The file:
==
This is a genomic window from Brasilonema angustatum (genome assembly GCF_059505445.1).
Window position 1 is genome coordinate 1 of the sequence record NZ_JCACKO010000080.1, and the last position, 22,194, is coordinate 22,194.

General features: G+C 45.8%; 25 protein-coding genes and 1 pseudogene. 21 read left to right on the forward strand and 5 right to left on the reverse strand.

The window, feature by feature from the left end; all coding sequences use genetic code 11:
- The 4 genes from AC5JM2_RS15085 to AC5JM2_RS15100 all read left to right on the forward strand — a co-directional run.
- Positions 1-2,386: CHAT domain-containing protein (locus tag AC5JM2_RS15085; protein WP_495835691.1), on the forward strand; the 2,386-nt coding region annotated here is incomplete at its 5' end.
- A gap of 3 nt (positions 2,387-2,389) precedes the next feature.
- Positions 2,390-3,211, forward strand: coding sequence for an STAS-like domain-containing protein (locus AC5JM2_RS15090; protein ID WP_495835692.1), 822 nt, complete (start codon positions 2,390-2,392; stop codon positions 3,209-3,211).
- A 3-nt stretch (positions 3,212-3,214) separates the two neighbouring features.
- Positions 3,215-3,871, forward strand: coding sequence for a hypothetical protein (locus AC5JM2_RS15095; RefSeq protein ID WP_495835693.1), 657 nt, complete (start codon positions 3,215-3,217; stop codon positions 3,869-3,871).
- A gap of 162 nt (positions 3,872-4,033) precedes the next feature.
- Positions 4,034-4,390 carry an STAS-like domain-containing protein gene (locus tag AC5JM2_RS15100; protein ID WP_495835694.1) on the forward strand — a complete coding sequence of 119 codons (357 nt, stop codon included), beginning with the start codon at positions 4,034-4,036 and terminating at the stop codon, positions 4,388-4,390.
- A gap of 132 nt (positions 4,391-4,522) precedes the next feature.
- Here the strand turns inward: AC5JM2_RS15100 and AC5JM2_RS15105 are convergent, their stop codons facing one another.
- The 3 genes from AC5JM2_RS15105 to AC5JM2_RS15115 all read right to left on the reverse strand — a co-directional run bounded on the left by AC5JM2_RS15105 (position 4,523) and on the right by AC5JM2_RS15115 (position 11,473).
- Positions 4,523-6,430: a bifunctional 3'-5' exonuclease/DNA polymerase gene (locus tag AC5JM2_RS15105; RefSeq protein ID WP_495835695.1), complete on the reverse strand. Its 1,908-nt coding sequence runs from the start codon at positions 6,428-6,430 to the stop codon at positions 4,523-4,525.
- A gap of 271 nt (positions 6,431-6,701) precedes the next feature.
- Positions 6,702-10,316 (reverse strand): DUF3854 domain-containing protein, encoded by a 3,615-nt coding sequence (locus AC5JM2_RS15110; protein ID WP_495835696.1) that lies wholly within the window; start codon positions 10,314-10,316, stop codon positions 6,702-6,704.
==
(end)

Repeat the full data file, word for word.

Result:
This is a genomic window from Brasilonema angustatum (genome assembly GCF_059505445.1).
Window position 1 is genome coordinate 1 of the sequence record NZ_JCACKO010000080.1, and the last position, 22,194, is coordinate 22,194.

General features: G+C 45.8%; 25 protein-coding genes and 1 pseudogene. 21 read left to right on the forward strand and 5 right to left on the reverse strand.

The window, feature by feature from the left end; all coding sequences use genetic code 11:
- The 4 genes from AC5JM2_RS15085 to AC5JM2_RS15100 all read left to right on the forward strand — a co-directional run.
- Positions 1-2,386: CHAT domain-containing protein (locus tag AC5JM2_RS15085; protein WP_495835691.1), on the forward strand; the 2,386-nt coding region annotated here is incomplete at its 5' end.
- A gap of 3 nt (positions 2,387-2,389) precedes the next feature.
- Positions 2,390-3,211, forward strand: coding sequence for an STAS-like domain-containing protein (locus AC5JM2_RS15090; protein ID WP_495835692.1), 822 nt, complete (start codon positions 2,390-2,392; stop codon positions 3,209-3,211).
- A 3-nt stretch (positions 3,212-3,214) separates the two neighbouring features.
- Positions 3,215-3,871, forward strand: coding sequence for a hypothetical protein (locus AC5JM2_RS15095; RefSeq protein ID WP_495835693.1), 657 nt, complete (start codon positions 3,215-3,217; stop codon positions 3,869-3,871).
- A gap of 162 nt (positions 3,872-4,033) precedes the next feature.
- Positions 4,034-4,390 carry an STAS-like domain-containing protein gene (locus tag AC5JM2_RS15100; protein ID WP_495835694.1) on the forward strand — a complete coding sequence of 119 codons (357 nt, stop codon included), beginning with the start codon at positions 4,034-4,036 and terminating at the stop codon, positions 4,388-4,390.
- A gap of 132 nt (positions 4,391-4,522) precedes the next feature.
- Here the strand turns inward: AC5JM2_RS15100 and AC5JM2_RS15105 are convergent, their stop codons facing one another.
- The 3 genes from AC5JM2_RS15105 to AC5JM2_RS15115 all read right to left on the reverse strand — a co-directional run bounded on the left by AC5JM2_RS15105 (position 4,523) and on the right by AC5JM2_RS15115 (position 11,473).
- Positions 4,523-6,430: a bifunctional 3'-5' exonuclease/DNA polymerase gene (locus tag AC5JM2_RS15105; RefSeq protein ID WP_495835695.1), complete on the reverse strand. Its 1,908-nt coding sequence runs from the start codon at positions 6,428-6,430 to the stop codon at positions 4,523-4,525.
- A gap of 271 nt (positions 6,431-6,701) precedes the next feature.
- Positions 6,702-10,316 (reverse strand): DUF3854 domain-containing protein, encoded by a 3,615-nt coding sequence (locus AC5JM2_RS15110; protein ID WP_495835696.1) that lies wholly within the window; start codon positions 10,314-10,316, stop codon positions 6,702-6,704.